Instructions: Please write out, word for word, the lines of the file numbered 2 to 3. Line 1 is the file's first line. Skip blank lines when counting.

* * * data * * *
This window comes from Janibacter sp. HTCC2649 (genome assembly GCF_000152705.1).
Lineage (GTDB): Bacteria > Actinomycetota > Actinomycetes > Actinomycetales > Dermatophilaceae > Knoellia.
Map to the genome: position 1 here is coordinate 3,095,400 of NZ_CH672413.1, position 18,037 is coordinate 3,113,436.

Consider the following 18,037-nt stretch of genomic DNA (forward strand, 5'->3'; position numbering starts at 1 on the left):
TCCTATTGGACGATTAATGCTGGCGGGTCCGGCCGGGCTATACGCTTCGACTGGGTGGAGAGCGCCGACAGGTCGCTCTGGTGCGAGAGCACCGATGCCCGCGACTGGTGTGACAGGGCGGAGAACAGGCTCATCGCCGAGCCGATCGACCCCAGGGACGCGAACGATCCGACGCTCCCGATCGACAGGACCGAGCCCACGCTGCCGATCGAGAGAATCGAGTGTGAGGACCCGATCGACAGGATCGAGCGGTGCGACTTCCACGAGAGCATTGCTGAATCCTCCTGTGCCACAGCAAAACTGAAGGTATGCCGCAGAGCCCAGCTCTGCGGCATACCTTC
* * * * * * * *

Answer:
Lineage (GTDB): Bacteria > Actinomycetota > Actinomycetes > Actinomycetales > Dermatophilaceae > Knoellia.
Map to the genome: position 1 here is coordinate 3,095,400 of NZ_CH672413.1, position 18,037 is coordinate 3,113,436.